• Stereotyping tendency: Am I unconsciously fitting the author, characters, or book in general into a particular category? Or is the author stereotyping their characters? Remember, there is no such thing as a good stereotype.
  • Social proof: How is social proof — the number of copies sold, bestseller status, the opinions of others — affecting my perception of this book? Is the author using social proof to manipulate readers? It is not unusual for authors to buy their way onto bestseller lists, providing social proof which then leads to substantial sales. As a result, mediocre books can end up becoming popular. It’s a classic case of the emperor having no clothes, which smart readers know to look out for.
  • Narrative instinct: Is the author distorting real events to form a coherent narrative? This is common in biographies, memoirs, and historical texts. In The Value of Narrativity in the Representation of Reality, Hayden White explains our tendency to meld history into a narrative: “So natural is the impulse to narrate, so inevitable is the form of narrative for any report of the way things really happened, that narrativity could appear problematical only in a culture in which it was absent… narrative is a metacode, a human universal… Narrative becomes a problem only when we wish to give to real events the form of story… This value attached to narrativity in the representation of real events arises out of a desire to have real events display the coherence, integrity, fullness, and closure of an image of life that is and can only be imaginary. The notion that sequences of real events possess the formal attributes of the stories we tell about imaginary events could only have its origin in wishes, daydreams, reveries. Does the world really present itself to perception in the form of well-made stories, with central subjects, proper beginnings, middles, and ends, and a coherence that permits us to see “the end” in every beginning? Or does it present itself more in the forms that the annals and chronicle suggest, either as mere sequence without beginning or end or as sequences of beginnings that only terminate and never conclude? And does the world, even the social world, ever really come to us as already narrativized, already “speaking itself” from beyond the horizon of our capacity to make scientific sense of it? Or is the fiction of such a world, a world capable of speaking itself and of displaying itself as a form of a story, necessary for the establishment of that moral authority without which the notion of a specifically social reality would be unthinkable?”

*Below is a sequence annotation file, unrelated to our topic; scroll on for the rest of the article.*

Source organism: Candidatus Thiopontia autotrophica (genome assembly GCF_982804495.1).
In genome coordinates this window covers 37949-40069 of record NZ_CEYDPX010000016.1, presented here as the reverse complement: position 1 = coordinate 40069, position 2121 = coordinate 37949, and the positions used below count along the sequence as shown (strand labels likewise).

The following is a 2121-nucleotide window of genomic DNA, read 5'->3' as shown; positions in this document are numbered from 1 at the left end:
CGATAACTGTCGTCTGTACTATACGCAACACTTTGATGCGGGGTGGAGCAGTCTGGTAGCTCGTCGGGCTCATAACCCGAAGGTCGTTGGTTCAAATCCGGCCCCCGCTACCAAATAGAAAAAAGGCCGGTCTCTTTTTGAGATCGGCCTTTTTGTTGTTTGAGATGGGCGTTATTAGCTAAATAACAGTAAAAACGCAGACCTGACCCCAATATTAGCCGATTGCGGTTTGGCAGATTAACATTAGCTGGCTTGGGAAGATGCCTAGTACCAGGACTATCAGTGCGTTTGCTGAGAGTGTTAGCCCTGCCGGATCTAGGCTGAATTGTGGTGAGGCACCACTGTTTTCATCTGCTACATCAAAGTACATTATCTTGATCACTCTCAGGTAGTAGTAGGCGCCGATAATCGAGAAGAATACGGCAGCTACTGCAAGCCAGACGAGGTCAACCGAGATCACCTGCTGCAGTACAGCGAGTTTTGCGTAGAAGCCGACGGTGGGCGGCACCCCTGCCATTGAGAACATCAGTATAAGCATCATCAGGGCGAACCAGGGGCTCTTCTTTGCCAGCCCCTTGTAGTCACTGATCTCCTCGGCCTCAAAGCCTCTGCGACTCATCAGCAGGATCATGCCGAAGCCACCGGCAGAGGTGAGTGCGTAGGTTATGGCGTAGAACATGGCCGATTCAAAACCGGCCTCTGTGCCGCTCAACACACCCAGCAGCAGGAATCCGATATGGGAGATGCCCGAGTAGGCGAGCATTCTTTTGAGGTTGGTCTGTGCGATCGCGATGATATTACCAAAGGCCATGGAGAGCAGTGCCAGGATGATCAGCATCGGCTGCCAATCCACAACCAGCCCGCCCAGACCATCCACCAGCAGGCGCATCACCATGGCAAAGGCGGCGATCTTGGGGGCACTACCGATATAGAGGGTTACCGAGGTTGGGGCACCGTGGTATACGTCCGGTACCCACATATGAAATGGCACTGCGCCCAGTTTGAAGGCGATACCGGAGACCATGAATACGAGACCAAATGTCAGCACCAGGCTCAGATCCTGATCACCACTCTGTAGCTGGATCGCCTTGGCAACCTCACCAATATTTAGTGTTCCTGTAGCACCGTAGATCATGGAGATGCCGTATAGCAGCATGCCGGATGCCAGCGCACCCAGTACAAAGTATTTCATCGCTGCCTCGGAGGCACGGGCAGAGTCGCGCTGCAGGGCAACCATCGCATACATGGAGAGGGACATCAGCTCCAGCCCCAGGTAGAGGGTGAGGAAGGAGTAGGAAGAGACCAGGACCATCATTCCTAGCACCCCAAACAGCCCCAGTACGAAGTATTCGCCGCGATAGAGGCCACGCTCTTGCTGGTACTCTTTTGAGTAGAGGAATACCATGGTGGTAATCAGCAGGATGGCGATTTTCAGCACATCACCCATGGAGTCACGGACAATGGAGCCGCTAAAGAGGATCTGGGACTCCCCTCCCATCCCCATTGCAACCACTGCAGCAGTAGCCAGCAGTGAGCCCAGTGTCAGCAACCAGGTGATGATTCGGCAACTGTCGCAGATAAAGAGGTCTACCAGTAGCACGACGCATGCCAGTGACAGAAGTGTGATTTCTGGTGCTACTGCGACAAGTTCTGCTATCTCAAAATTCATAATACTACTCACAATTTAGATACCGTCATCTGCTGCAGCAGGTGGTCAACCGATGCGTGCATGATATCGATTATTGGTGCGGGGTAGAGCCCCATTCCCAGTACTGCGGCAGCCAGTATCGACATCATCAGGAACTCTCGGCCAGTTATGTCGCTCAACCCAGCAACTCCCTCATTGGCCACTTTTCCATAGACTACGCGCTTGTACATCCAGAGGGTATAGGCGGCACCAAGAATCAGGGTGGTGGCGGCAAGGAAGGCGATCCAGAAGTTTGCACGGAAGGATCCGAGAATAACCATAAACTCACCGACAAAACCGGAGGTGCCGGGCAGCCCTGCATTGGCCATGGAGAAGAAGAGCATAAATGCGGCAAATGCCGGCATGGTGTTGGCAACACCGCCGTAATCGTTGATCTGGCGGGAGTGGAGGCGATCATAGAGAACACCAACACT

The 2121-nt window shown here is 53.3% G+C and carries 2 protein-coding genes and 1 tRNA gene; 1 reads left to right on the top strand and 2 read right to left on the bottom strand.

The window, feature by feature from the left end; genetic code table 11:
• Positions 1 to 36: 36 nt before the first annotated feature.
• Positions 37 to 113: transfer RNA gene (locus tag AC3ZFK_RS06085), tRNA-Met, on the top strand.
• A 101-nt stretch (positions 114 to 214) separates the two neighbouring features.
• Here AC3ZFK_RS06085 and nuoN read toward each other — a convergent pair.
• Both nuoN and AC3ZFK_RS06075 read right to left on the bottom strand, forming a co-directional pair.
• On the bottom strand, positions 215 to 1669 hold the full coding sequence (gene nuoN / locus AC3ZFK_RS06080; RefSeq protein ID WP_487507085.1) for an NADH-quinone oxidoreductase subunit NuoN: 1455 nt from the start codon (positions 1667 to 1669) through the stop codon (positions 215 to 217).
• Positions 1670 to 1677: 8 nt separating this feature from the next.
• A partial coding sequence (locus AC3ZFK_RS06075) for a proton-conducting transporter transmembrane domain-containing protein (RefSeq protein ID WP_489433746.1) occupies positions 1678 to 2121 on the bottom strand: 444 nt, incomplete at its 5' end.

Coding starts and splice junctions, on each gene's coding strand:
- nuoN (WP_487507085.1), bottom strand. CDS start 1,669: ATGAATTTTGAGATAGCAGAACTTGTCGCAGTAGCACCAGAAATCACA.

• Survivorship bias: Is this (non-fiction) book a representation of reality or is the author failing to account for base rates? Survivorship bias is abundant in business, self-help, and biographical books. A particular case of a successful individual or business might be held as the rule, rather than the exception.
  • Utility: If a book offers advice, does it have practical applications? At what point do diminishing returns set in?

Put It Down If You Get Bored
As a general rule, people who love reading never, ever finish a crappy book.